The layers 100, 200 may also be made of a biodegradable material. Similarly, it may be preferable for first and second layer to have varying degrees of biodegradability to assist in controlling the release rate of the content of a pocket.

The layers 100, 200 may also be applied to the stent with pre-cut tears in the layer. The first and/or second layers may have such tears. When the stent expands, as seen in FIGS. 12E, 13E, the tears may localize the points at which a layer ruptures. Therefore, a user may exert increased control over the dispersion pattern and area of the content of the pockets 300 by preselecting the tear and rupture points of layer. Such a design may be especially desirable when the target tissue site for content delivery is very localized, or it is undesirable to deliver the content to areas other than the target site, such as the bloodstream.

As an alternative to making pre-cut tears in a layer to dictate rupture points, a layer may be imprinted by used of a contour mandrel during the layering process. The surface of such a contoured mandrel may not create punctures or tears in the layer upon formation, but instead would imprint patterns of thinner or weaker areas in the layer. Upon expansion, the imprinted areas would preferably be the first areas to rupture.

When using a first layer 100 that is not entirely rigid, it may also be desirable to expand the pockets 300 towards the longitudinal axis of a hollow cylindrical stent. This may be accomplished by simply providing a flexible first layer. The expansion of the pockets 300 toward the longitudinal axis may also be urged by using a hollow cylindrical mandrel, having a longitudinal axis substantially coaxial to the axis, to apply the first layer and subsequently running a vacuum through the mandrel to exert an axial force on the pockets 300, pulling them toward the longitudinal axis.

To assist or cause the rupture of the first and/or second layers, it may also be preferable to place a spike (or other equivalent sharpened element) within a void or pocket to puncture the first and/or second layers when the stent 100 is expanded. The spike may be bioresorbable, and/or may also be part of the strut 30 structure itself. A related embodiment is to provide spikes (or other equivalent sharpened elements) on the balloon itself. When the balloon expands, the spikes on the balloon would then puncture the first and/or second layers, allowing the content of the affected pockets 300 to disperse. Such balloons are known in the art as infiltrating balloons or cutting balloons. When using such a balloon, it may be preferable to make the first layer 100 and/or second layer 200 of a self-sealing material, to enable the first layer to close its punctures after the balloon has retracted.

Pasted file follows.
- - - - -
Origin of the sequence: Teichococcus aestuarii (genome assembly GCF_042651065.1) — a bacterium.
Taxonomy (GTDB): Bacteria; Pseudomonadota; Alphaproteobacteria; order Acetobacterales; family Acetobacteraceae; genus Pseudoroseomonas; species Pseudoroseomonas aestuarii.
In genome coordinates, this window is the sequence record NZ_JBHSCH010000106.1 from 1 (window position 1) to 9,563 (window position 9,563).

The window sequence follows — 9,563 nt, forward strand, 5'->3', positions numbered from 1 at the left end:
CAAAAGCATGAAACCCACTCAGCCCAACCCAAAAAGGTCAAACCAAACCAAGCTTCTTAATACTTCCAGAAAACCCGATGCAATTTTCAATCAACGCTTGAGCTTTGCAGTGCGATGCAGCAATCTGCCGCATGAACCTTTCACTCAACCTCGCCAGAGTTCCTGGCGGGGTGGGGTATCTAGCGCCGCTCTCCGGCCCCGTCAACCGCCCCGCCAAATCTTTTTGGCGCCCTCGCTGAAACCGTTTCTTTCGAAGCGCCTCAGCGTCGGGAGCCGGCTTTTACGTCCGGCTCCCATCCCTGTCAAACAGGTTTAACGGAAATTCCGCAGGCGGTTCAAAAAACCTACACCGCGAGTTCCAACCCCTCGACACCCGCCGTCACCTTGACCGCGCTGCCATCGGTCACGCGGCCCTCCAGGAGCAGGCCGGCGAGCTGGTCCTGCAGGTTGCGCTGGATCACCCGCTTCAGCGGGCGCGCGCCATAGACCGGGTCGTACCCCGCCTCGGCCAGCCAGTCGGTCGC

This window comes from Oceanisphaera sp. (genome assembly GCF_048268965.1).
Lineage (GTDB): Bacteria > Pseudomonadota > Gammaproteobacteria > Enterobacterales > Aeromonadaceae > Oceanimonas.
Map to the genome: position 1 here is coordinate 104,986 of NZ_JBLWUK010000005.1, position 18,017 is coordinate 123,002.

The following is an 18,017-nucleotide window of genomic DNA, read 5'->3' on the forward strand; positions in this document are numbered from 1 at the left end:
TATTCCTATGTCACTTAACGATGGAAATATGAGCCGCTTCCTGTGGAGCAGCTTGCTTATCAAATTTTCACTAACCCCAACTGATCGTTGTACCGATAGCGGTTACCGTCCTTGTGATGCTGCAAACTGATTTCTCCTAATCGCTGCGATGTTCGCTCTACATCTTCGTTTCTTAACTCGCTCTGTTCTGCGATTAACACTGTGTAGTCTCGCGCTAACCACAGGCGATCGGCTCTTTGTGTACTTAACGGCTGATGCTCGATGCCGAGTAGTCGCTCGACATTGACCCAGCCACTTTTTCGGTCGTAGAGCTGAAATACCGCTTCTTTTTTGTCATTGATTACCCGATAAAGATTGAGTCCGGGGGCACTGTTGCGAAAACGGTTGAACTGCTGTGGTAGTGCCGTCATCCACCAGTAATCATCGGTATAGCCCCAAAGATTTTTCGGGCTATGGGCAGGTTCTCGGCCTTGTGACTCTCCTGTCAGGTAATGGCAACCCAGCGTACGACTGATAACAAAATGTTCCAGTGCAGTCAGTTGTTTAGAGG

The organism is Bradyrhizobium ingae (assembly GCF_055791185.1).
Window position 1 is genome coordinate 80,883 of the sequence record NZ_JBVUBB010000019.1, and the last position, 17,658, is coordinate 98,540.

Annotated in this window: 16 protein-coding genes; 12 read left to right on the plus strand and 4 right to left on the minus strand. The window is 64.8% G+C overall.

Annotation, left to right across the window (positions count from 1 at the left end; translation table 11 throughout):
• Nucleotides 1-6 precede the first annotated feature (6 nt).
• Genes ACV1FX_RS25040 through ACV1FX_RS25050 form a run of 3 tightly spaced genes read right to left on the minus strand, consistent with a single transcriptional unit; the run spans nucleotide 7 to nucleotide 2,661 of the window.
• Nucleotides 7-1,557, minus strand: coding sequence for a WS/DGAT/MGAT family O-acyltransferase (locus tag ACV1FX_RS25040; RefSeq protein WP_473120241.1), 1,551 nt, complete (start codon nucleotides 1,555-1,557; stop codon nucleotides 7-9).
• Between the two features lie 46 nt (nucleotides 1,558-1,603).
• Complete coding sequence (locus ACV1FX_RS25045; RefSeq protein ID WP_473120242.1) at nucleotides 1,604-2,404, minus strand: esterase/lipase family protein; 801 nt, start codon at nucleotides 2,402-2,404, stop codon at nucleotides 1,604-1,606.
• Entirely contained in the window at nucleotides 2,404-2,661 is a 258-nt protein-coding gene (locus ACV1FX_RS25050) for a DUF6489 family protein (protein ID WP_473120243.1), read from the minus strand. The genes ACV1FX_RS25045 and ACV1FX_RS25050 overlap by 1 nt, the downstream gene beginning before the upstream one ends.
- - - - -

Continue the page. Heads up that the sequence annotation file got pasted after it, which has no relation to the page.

As an alternative to using a balloon or other expanding device to rupture pockets 300 of a stent 10, pockets may be ruptured locally by the use of an ultrasonic device. In such an embodiment, the pockets 300 could have therapeutically-loaded microbubbles which would burst in response to an ultrasonic impetus.

Stent 10 may also be ruptured by way of a time-delayed decay. In such an embodiment, at least one layer would be at least partially comprised of a biodegradable material, which would be configured to decay over a predetermined period of time to eventually release a therapeutic agent.

More than one stent 10 may also be arranged in a combination or matrix format. Such uses of more than one stent 10 are known in the art.

It should be noted as well that the use of layers with a stent may also be beneficial in protecting the contents of the pocket, the stent itself, and any expansive device (such as a balloon) during the implantation of the assembly into the body. Stents directly coated with therapeutic agents can lose significant quantities of their agent during implantation, as the stent will often come into contact with vessel walls, bodily fluids, etc. before reaching the target site. The use of layers over the pockets may help guard against such a loss of therapeutic material.